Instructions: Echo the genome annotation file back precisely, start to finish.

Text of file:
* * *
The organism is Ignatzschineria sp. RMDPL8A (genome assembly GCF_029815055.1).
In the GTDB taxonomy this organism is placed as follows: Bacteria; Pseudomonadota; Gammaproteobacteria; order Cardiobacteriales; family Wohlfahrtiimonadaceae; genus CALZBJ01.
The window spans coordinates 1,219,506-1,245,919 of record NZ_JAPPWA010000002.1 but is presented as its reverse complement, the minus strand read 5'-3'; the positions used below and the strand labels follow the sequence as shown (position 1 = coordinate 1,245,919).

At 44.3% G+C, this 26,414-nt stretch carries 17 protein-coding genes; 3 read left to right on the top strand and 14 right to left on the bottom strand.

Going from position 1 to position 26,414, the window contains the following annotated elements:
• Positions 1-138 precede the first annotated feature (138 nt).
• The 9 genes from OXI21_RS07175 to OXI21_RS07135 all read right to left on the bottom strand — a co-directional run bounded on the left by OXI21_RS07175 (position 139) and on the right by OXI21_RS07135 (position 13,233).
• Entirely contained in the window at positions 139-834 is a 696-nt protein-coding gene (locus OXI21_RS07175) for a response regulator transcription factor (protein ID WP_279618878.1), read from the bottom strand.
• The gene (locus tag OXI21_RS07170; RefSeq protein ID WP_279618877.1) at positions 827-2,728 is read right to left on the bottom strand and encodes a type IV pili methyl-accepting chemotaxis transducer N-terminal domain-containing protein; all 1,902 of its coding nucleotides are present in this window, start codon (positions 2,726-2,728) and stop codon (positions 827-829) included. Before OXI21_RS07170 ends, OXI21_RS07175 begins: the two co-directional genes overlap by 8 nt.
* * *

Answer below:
The organism is Ignatzschineria sp. RMDPL8A (genome assembly GCF_029815055.1).
In the GTDB taxonomy this organism is placed as follows: Bacteria; Pseudomonadota; Gammaproteobacteria; order Cardiobacteriales; family Wohlfahrtiimonadaceae; genus CALZBJ01.
The window spans coordinates 1,219,506-1,245,919 of record NZ_JAPPWA010000002.1 but is presented as its reverse complement, the minus strand read 5'-3'; the positions used below and the strand labels follow the sequence as shown (position 1 = coordinate 1,245,919).

At 44.3% G+C, this 26,414-nt stretch carries 17 protein-coding genes; 3 read left to right on the top strand and 14 right to left on the bottom strand.

Going from position 1 to position 26,414, the window contains the following annotated elements:
• Positions 1-138 precede the first annotated feature (138 nt).
• The 9 genes from OXI21_RS07175 to OXI21_RS07135 all read right to left on the bottom strand — a co-directional run bounded on the left by OXI21_RS07175 (position 139) and on the right by OXI21_RS07135 (position 13,233).
• Entirely contained in the window at positions 139-834 is a 696-nt protein-coding gene (locus OXI21_RS07175) for a response regulator transcription factor (protein ID WP_279618878.1), read from the bottom strand.
• The gene (locus tag OXI21_RS07170; RefSeq protein ID WP_279618877.1) at positions 827-2,728 is read right to left on the bottom strand and encodes a type IV pili methyl-accepting chemotaxis transducer N-terminal domain-containing protein; all 1,902 of its coding nucleotides are present in this window, start codon (positions 2,726-2,728) and stop codon (positions 827-829) included. Before OXI21_RS07170 ends, OXI21_RS07175 begins: the two co-directional genes overlap by 8 nt.